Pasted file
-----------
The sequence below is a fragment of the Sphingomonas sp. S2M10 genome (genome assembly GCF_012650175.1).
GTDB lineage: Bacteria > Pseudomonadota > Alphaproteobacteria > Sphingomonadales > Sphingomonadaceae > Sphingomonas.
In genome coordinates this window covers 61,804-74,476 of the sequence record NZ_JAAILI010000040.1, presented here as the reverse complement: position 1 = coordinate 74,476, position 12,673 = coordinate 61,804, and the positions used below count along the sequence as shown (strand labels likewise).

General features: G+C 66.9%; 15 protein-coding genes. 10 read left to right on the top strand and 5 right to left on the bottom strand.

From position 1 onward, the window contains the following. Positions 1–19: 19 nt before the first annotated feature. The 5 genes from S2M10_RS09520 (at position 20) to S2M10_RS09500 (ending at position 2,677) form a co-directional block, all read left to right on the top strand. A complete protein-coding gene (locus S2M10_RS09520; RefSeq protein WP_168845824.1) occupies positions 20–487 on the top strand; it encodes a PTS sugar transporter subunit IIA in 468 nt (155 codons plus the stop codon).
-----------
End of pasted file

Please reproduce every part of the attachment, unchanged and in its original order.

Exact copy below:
The sequence below is a fragment of the Sphingomonas sp. S2M10 genome (genome assembly GCF_012650175.1).
GTDB lineage: Bacteria > Pseudomonadota > Alphaproteobacteria > Sphingomonadales > Sphingomonadaceae > Sphingomonas.
In genome coordinates this window covers 61,804-74,476 of the sequence record NZ_JAAILI010000040.1, presented here as the reverse complement: position 1 = coordinate 74,476, position 12,673 = coordinate 61,804, and the positions used below count along the sequence as shown (strand labels likewise).

General features: G+C 66.9%; 15 protein-coding genes. 10 read left to right on the top strand and 5 right to left on the bottom strand.

From position 1 onward, the window contains the following. Positions 1–19: 19 nt before the first annotated feature. The 5 genes from S2M10_RS09520 (at position 20) to S2M10_RS09500 (ending at position 2,677) form a co-directional block, all read left to right on the top strand. A complete protein-coding gene (locus S2M10_RS09520; RefSeq protein WP_168845824.1) occupies positions 20–487 on the top strand; it encodes a PTS sugar transporter subunit IIA in 468 nt (155 codons plus the stop codon).